Pandata Blog

Approachable, Ethical, Human-Centered AI

Welcome (back) to Pandata’s annual Holid.AI Greeting Card generator! Just like in 2018 & 2019, we wanted to bring a bit of absurdist humor to your holiday season, but this year we gave our A.I. three big upgrades:

  1. It has studied really hard since last year. Holid.AI_2020 read & learned from over 8 million documents for a total of 40 GB of text from URLs shared in Reddit submissions.
  2. To be funnier, but still remain coherent, it further customized its outputs on 10,000 “one-liner” jokes across a wide range of topics.
  3. It now has eyes.

Some of the most exciting advances in AI such as understanding and generating human speech require extraordinarily large data sets to “learn” from. This requires extreme processing power resulting in very high cost, limiting development of these tools to only the largest companies or research institutes. However, thanks to “transfer learning”, companies like Pandata can leverage the hard work of other great minds who are willing to share their successes with the world. Transfer learning refers to a very powerful technique that takes an existing model and focuses it to a specific task – for example, taking a general-purpose language generator model and using a much smaller set of data to tailor it to make holiday-themed jokes. More broadly, transfer learning allows us to utilize cutting edge AI advances in a way that is both affordable and customizable to the needs of our clients, be it a marketing team or Santa Claus.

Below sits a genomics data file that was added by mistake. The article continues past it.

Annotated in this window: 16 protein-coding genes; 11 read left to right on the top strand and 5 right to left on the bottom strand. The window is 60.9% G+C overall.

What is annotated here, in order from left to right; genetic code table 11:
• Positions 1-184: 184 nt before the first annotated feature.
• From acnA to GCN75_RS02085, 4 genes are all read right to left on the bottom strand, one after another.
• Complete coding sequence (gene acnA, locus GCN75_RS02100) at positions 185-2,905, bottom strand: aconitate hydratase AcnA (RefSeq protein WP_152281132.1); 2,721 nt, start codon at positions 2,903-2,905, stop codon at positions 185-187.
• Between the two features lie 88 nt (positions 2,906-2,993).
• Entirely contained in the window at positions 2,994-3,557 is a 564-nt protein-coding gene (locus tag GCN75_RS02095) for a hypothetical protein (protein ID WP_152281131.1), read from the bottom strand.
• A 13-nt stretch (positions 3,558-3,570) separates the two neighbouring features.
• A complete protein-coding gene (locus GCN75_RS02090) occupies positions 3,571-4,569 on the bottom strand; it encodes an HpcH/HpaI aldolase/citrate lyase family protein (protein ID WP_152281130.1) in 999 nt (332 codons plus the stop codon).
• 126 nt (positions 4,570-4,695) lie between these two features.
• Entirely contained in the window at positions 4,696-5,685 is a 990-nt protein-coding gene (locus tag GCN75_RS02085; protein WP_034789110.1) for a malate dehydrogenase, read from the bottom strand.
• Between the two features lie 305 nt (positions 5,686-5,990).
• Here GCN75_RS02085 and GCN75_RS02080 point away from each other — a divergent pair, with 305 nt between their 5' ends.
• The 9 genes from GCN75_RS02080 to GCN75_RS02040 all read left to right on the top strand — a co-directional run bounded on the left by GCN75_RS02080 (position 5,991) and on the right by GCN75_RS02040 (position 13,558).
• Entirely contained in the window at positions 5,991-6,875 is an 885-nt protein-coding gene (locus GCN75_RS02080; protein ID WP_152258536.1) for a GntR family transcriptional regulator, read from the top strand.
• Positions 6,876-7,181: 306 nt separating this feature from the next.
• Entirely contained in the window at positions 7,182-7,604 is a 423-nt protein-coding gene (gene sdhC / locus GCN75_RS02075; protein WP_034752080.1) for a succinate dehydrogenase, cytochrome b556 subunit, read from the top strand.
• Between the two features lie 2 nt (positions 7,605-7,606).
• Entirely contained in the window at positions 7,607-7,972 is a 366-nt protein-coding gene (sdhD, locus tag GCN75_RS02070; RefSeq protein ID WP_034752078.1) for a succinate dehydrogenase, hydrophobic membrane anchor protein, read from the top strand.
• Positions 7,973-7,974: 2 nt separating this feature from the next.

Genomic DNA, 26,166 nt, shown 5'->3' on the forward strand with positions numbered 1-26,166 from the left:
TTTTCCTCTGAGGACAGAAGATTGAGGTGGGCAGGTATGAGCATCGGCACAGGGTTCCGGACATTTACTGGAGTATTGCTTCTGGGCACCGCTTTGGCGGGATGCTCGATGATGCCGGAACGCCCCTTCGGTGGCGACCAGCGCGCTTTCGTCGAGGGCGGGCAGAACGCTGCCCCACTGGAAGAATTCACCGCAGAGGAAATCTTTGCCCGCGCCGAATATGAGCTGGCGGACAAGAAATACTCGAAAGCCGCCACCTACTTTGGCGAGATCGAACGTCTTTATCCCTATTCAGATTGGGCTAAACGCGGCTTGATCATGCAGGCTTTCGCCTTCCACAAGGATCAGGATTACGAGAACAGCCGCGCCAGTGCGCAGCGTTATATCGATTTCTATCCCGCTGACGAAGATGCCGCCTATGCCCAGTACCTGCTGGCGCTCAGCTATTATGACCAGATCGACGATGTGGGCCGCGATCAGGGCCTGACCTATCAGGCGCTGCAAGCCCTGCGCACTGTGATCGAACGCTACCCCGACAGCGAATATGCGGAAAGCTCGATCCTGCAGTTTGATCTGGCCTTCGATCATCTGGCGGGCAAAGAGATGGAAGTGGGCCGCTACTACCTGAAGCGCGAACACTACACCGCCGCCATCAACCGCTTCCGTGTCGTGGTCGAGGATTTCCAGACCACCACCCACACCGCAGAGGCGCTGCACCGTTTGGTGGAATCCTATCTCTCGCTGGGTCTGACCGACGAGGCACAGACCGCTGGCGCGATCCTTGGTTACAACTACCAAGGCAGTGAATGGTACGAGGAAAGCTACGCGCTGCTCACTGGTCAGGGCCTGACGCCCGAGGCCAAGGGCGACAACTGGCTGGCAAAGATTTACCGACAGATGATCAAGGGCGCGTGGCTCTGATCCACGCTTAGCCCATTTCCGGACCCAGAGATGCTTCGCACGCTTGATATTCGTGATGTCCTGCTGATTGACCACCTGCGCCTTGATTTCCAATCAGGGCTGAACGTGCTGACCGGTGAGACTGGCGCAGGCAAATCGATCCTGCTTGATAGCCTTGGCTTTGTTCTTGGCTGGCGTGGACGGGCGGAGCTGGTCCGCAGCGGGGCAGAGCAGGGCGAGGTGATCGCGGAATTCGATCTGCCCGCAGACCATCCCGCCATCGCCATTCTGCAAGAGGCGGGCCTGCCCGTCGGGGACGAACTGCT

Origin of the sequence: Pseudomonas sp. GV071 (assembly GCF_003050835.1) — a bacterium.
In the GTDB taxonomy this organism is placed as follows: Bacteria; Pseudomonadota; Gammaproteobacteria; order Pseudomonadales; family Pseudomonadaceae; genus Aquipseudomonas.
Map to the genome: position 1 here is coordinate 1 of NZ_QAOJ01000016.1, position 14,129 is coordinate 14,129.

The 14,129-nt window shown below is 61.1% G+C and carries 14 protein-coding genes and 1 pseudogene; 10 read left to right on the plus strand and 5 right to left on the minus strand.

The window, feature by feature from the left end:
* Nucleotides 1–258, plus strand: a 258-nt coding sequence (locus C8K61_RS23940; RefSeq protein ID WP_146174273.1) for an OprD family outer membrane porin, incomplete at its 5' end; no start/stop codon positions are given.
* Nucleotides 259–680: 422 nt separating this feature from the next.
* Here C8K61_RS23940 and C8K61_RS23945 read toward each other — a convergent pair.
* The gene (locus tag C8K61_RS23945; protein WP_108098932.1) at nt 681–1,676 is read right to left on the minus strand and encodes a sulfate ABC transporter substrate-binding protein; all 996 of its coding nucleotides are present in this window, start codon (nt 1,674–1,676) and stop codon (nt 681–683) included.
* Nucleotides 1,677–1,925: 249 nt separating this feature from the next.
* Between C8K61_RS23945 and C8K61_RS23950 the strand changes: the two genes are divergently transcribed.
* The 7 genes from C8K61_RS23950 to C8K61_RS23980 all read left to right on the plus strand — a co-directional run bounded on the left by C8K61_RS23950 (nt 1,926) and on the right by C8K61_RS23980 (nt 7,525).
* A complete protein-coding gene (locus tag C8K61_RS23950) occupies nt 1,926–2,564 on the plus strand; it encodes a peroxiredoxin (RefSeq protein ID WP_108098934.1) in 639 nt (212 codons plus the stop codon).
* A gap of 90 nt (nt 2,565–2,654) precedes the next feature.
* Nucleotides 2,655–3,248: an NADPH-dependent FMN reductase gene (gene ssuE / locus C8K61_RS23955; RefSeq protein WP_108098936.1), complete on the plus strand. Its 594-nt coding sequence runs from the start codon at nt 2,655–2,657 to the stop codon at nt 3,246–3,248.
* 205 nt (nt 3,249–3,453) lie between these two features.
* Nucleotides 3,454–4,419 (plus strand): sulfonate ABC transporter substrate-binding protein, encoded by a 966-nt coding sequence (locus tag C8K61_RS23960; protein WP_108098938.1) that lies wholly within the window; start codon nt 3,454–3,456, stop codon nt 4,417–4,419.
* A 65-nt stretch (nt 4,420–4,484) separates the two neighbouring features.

To build the Holid.AI Greeting Card generator, we leveraged transfer learning built upon state-of-the-art speech generation models. We leveraged GPT-2, an open-source language generation model built by OpenAI in 2019 (The most recent version GPT-3 is not licensed for public use). Utilizing transfer learning and our set of 10,000 one-liner jokes, we refined the GPT-2 model from talking about anything and everything on the internet into our Holid.AI that only generates short-format jokes and phrases. Compared to previous years, you might notice less holiday specific language and more jokes & punchlines. This will allow us to improve next year’s version of the generator.

Now, about the eyes. Let’s talk about how the AI can see. We knew that we could prime the joke-generating model so that it would create holiday greetings specifically tailored to a particular subject. That is, we could give our bot a list of subjects {snow, Santa, sleigh}, and it would generate greetings based on those keywords.

However, we didn’t have keywords; we had images. So, the question became how do we generate keywords from our images, which could then feed into our NLP (natural language processing) model? We tackled this by using another powerful tool of the Machine Learning world: computer vision. One of the most popular use cases of computer vision is image categorization & captioning. This means the model can automatically count, label, and categorize the objects within that image and return keywords relevant to it.

Computer vision is already being used across a wide variety of industries. Here are a few examples:

  • Manufacturing – Predictive maintenance can identify an issue before any breakdown occurs
  • Digital Marketing – Bypass traditional demographic research and still target the right online audience; also, ensure ads are not placed near content that is contradictory or problematic for its audience
  • Agriculture – Monitor fields for signs of disease or pests so that swift action can be taken to eradicate it

Now, back to our regularly scheduled program. Given a holiday-themed image, we can pass that image to a pre-trained computer vision model that will generate keywords, which are then passed to our custom-trained language model to generate holiday greetings that relate back to the starting image.

Finishing this pipeline is no trivial task. In fact, so much about getting AI to work well is designing the right process from the start, and then connecting all the pieces. Oh, and on the way out, we would be remiss if we didn’t share this bit of holiday wisdom from our robot friend:

Julie Novic was a Data Scientist and Jack Zhang is an intern at Pandata.